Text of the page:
I don’t know about you, but I have some recipes that cannot be shared here on the blog. They are so top secret, that only a few pairs of eyes have ever witnessed their birth in my kitchen. People have asked me for the recipes and I have to politely decline. It’s not that I purposely want to be mean; it’s just that some of them are my special signature desserts and I want to keep them close. If I passed out the recipes to every person on the street, that “special-ness” would dissipate.
I’m not the only one who feels this way. Many friends and family that I know like to keep one or two recipes secret. There are even bloggers out there who openly admit that they will not share everything with their readers. One such blogger is Gesine from Confections of a (Closet) Master Baker. I came across her blog after reading her book “My Life From Scratch.” Gesine works magic in her kitchen and spices up her blog entries with snarky, in your face commentary that will keep you on your toes and coming back for more.
Getting back to recipe protection, Gesine made a name for herself by baking up delicious French Macarons. On her blog, she notes that a guy named Gary e-mailed her and asked her for the recipe. Did he HONESTLY think she would give him the recipe that gave her her livelihood? DUH! Instead, she gave him a coconut macaroon recipe to try. I ran with it and tweaked it ever so slightly (instead of vanilla extract, I used vanilla bean paste so there were millions of tiny vanilla bean specks running throughout the macaroons). The next time I make these babies, I’d probably cut down on the sugar or used unsweetened coconut and let them brown up just a tad more.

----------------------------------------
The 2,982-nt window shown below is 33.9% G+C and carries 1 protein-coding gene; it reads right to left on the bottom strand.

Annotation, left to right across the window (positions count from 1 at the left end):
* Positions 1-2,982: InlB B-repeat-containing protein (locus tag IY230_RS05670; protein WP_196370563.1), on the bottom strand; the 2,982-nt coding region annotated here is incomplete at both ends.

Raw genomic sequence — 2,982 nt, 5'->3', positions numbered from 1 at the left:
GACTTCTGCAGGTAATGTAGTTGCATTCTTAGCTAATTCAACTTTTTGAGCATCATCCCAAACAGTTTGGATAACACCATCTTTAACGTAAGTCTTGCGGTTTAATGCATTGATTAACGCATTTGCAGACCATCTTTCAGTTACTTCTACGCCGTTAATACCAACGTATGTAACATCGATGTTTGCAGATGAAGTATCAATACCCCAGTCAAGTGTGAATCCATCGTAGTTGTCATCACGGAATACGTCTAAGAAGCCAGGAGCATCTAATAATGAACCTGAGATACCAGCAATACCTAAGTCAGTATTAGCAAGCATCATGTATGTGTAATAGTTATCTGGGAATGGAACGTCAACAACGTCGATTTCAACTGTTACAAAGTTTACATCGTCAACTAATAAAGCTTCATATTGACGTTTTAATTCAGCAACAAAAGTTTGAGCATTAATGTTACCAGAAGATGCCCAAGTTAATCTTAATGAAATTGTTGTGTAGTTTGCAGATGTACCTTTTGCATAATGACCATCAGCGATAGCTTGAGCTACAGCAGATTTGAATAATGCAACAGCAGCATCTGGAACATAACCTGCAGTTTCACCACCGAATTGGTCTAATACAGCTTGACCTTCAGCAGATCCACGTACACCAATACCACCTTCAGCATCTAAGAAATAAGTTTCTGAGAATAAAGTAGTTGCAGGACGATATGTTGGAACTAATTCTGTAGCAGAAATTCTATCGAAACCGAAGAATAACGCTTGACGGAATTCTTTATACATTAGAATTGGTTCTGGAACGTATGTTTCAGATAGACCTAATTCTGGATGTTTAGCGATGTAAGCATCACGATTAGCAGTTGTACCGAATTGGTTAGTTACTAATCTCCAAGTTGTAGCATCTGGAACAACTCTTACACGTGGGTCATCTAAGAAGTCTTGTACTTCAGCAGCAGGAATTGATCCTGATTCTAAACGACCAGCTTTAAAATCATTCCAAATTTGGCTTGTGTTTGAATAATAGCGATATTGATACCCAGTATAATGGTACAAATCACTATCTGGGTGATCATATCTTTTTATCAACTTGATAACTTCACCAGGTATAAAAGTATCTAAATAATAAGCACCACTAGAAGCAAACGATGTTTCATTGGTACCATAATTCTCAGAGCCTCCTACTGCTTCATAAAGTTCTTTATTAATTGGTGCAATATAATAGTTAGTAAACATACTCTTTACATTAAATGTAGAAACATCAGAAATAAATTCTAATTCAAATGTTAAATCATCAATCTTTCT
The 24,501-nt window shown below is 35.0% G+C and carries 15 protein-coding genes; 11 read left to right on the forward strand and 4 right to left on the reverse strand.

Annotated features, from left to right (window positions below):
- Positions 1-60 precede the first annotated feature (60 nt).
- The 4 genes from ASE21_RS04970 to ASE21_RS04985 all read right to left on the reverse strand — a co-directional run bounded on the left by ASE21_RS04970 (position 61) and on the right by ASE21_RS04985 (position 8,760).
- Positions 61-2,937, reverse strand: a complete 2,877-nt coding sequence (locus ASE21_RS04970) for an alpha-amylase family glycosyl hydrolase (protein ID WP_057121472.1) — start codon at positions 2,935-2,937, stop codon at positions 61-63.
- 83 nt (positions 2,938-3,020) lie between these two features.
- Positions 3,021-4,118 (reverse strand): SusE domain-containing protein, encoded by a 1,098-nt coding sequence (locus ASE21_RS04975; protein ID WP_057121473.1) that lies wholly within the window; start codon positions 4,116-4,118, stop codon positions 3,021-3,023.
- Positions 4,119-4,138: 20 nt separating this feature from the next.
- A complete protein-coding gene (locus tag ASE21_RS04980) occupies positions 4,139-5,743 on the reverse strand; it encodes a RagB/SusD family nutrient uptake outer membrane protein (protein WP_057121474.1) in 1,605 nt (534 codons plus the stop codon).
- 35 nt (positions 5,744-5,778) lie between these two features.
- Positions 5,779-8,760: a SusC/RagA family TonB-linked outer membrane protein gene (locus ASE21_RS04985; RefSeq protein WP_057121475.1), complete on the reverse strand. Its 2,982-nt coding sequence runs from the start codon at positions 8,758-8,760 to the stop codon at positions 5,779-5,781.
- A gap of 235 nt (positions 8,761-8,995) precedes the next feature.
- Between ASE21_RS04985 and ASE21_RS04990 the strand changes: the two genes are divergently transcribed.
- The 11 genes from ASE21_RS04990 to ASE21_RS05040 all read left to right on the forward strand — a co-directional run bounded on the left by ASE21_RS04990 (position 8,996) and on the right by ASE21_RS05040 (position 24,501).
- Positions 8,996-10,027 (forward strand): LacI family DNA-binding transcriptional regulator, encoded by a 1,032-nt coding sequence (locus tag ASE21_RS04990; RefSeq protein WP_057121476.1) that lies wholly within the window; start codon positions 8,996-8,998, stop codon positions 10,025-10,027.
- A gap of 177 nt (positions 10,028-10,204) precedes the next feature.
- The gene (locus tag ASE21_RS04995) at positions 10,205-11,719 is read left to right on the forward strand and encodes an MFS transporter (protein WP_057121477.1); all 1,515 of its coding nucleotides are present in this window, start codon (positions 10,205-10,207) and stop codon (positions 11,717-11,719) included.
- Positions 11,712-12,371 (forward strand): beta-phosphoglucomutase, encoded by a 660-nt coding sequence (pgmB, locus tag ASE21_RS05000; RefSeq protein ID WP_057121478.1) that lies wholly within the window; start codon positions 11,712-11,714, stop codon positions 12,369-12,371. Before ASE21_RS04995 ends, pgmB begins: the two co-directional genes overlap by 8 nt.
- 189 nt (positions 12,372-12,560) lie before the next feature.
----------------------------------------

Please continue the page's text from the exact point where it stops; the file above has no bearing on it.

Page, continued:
|Scooped macaroons ready to go into the oven|
4 egg whites
3 1/2 cups sweetened shredded coconut
3/4 cup sugar
1 tsp vanilla bean paste
1/2 tsp salt
Make sure the bottom of the bowl does not come into contact with the simmer water. Stir the mixture occasionally, ensuring to scrape the bottom of the bowl, to prevent ingredients from burning.
After approximately 10 minutes, the mixture should be hot and slightly thickened.
With a medium or large cookie scoop, drop batter onto a parchment-lined cookie sheet and bake for 15-20 minutes until edges are golden brown.
Cool for a few minutes on the cookie sheet, than remove using a offset spatula to a cooling rack.
**UPDATE DECEMBER 6, 2011
I asked Gesine the best way to store the macaroons so they don’t dry out. They last for one day outside, but if you find yourself not eating all of them at once, put them in the freezer. When you are ready to eat them, thaw them out and warm them in the oven. The macaroons will last for a little bit less than a month if stored properly in the freezer.